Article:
Military-readiness advocate Elaine Donnelly warns that the Obama administration’s decision to put women in ground-combat roles amounts to “social engineering to achieve a political end in the name of diversity.”
She adds that the policy shift means “lives could be lost unnecessarily, not just women, but men.”
Donnelly’s organization, the Center for Military Readiness, released a 42-page report earlier this week exploring the unintended consequences of putting women on the front lines.
“It will do great harm to women in the military, especially those who will find themselves in the infantry -- something there’s no indication they wanted,” Donnelly said Wednesday in an exclusive Newsmax interview. “It will harm men and the mission of the infantry as a whole.”
Donnelly objected that the U.S. Marine Corps has been conducting a detailed study of the affect of blending women into front-line infantry units. But that research has never been released, she said.
“Why is the Secretary of Defense just ramming this on through?” Donnelly asked. “Well, we know why, because the administration has a pattern of irresponsible actions like this using the military to advance a social agenda.”
Donnelly said there was no justification to rush the decision prior to congressional hearings. She noted the Secretary of Defense Leon Panetta is announcing the move even as he prepares to leave his post at the Pentagon. “Congress is being shut out of any deliberative process here. It is most irresponsible,” she said.
“This kind of a social experiment is a dangerous one,” she added. “The Secretary of Defense had his mind made up, certainly indicated in February of last year this was their intent.”
In February, Obama administration endorsed the 2011 Military Leadership Diversity Commission, which called for the Pentagon to use gender-based “diversity metrics.” Donnelly sees such metrics as “another word for quotas.”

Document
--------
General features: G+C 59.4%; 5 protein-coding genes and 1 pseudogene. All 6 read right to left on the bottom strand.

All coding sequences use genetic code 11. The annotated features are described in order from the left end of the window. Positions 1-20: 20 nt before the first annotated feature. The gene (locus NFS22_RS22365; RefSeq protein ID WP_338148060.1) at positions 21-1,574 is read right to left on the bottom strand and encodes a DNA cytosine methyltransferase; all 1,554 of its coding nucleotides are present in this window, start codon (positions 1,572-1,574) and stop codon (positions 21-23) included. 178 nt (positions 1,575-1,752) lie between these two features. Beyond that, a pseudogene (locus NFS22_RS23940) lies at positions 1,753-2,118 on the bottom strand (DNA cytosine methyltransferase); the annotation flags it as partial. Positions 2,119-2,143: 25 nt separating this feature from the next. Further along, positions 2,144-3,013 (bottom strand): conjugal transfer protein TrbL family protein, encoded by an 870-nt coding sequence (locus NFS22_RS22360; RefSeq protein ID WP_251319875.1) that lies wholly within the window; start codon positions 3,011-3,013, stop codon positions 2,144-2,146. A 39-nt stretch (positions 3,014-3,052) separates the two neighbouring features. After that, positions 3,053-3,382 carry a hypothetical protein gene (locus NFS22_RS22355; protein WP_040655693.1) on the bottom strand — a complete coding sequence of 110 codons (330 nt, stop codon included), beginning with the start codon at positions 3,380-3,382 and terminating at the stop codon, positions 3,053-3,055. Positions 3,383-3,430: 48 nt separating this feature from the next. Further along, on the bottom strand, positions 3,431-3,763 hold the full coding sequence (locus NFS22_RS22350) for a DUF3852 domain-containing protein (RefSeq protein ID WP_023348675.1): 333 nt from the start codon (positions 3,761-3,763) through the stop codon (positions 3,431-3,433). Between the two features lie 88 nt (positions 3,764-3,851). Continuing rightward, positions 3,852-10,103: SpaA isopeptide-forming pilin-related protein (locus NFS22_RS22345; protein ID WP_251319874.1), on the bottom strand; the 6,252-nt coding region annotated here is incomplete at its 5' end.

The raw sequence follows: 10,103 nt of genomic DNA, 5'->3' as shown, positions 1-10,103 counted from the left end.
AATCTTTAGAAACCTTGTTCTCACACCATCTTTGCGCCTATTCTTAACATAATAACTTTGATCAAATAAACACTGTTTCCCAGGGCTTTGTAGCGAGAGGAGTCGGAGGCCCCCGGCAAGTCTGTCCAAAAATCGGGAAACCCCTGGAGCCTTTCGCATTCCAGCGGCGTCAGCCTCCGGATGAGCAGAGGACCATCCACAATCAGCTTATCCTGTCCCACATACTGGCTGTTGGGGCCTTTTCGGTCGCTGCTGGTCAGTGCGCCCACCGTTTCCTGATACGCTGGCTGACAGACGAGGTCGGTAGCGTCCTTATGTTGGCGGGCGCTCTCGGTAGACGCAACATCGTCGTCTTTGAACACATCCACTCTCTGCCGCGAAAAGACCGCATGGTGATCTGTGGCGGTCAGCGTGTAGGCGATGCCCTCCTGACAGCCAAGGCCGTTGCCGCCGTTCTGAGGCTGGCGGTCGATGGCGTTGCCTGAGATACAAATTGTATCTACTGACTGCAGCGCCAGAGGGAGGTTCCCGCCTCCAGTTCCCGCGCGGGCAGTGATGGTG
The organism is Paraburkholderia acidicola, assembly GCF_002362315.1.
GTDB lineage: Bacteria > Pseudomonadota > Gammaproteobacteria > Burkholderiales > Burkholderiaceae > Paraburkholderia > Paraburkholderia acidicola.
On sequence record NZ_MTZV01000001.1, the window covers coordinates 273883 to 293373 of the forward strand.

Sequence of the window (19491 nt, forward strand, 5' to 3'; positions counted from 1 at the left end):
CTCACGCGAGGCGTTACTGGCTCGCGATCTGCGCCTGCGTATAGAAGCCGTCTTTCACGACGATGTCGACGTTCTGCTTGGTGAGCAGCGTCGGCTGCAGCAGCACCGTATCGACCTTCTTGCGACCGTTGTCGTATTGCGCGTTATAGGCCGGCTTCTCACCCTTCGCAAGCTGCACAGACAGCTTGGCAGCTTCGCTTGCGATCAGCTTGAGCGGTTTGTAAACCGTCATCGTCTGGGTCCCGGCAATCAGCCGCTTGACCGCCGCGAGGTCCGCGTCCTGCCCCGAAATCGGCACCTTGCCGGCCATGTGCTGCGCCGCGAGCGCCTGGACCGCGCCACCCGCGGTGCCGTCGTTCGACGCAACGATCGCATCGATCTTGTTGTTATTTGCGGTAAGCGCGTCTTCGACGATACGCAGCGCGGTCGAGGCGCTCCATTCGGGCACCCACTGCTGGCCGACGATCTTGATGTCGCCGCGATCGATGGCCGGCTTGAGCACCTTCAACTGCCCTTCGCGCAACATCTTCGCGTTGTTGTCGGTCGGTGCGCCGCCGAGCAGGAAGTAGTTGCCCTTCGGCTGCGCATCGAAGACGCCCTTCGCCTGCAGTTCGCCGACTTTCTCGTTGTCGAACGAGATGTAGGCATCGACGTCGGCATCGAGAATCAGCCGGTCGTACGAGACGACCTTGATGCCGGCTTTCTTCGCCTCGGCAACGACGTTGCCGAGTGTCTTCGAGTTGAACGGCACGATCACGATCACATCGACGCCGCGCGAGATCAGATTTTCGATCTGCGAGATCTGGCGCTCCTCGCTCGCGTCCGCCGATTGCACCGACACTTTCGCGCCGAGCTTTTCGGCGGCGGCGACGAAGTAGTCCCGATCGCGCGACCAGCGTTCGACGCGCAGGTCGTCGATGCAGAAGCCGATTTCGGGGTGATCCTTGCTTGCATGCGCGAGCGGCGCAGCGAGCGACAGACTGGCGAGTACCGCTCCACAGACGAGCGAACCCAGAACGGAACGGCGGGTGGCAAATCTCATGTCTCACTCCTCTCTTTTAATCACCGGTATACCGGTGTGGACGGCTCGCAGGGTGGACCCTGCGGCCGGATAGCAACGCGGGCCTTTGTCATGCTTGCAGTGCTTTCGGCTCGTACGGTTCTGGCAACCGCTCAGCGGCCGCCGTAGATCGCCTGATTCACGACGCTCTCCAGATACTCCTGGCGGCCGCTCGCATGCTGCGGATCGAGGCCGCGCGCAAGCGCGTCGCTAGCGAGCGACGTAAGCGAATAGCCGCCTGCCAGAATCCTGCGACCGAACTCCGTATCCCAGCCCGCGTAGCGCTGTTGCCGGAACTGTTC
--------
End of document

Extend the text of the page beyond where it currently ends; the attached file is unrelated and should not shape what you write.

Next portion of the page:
“It is social engineering to achieve a political end in the name of diversity,” she said, predicting women who don’t want to serve in an infantry-attack role will eventually be required to do so.
About 200,000 of the nation’s 1.4 million active-duty personnel are women. In November, the ACLU filed a lawsuit on behalf of four female soldiers who are seeking to serve in combat. Now, it appears women could be cleared to participate in ground combat operations as early as May.
The current policy forbids women from serving in forward positions on the battlefield. But that distinction was not of much use in Iraq and Afghanistan, which involved counter-insurgencies. That fact hit home early on when Army private Jessica Lynch, a truck driver, was taken hostage.
The Military Times reports that about 2 percent of the U.S. troops killed in Afghanistan and Iraq were women.
Democrats see women in combat as an opportunity issue, and say it will open up hundreds of thousands of jobs. Sen. Patty Murray, D-Wash., hailed the decision Wednesday as a “historic step for equality.”
But Donnelly disagrees.
“The problem is to treat women equally, when they are not equipped the same as men to deal with what it means to be part of an infantry battalion -- to treat unequals equally -- is basically unfair,” she tells Newsmax.
“It’s unfair to the women, it’s unfair to the men, it’s problematic for the readiness and efficiency and effectiveness of infantry battalions. It’s the policy makers who are to blame – not the women or the men. It’s the policy makers, people like Secretary Panetta. He makes a change like this and goes out to the West Coast. He doesn’t have to deal with the consequences.”
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